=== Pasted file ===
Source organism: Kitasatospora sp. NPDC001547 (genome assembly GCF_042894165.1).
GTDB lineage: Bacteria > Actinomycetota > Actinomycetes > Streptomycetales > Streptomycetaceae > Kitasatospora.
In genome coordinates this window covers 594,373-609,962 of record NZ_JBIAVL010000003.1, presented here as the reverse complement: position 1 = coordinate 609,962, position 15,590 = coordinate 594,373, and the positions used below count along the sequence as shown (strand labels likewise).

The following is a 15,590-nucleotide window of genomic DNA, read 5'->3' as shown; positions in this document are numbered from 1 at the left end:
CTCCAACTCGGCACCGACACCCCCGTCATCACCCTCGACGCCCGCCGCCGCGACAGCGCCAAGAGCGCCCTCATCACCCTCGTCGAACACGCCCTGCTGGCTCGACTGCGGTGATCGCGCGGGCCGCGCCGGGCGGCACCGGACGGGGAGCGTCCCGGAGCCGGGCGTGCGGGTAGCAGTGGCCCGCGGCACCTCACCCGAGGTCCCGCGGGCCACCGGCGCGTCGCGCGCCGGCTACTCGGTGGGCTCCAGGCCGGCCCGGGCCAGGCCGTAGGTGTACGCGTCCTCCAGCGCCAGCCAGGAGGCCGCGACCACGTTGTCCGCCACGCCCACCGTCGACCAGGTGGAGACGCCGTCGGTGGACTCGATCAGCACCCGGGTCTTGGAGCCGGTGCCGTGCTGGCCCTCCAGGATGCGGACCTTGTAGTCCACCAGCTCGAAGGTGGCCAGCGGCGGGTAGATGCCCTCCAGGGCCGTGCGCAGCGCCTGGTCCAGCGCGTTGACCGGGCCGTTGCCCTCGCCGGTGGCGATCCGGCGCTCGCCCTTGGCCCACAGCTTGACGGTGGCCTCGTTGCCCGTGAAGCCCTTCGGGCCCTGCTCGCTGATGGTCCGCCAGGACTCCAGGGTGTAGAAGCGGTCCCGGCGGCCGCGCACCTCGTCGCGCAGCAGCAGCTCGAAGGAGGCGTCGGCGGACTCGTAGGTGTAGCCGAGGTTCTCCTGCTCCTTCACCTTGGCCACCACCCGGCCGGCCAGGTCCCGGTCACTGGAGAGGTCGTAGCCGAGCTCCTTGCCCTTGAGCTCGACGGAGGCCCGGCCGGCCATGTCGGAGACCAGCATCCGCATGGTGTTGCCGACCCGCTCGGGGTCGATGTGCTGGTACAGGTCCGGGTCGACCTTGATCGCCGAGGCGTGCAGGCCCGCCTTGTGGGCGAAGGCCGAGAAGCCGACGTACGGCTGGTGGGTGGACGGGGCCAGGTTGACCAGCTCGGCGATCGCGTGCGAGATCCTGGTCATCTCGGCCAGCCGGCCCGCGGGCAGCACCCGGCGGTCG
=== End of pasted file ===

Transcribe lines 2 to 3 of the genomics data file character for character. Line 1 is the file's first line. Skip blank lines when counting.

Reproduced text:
GTDB lineage: Bacteria > Actinomycetota > Actinomycetes > Streptomycetales > Streptomycetaceae > Kitasatospora.
In genome coordinates this window covers 594,373-609,962 of record NZ_JBIAVL010000003.1, presented here as the reverse complement: position 1 = coordinate 609,962, position 15,590 = coordinate 594,373, and the positions used below count along the sequence as shown (strand labels likewise).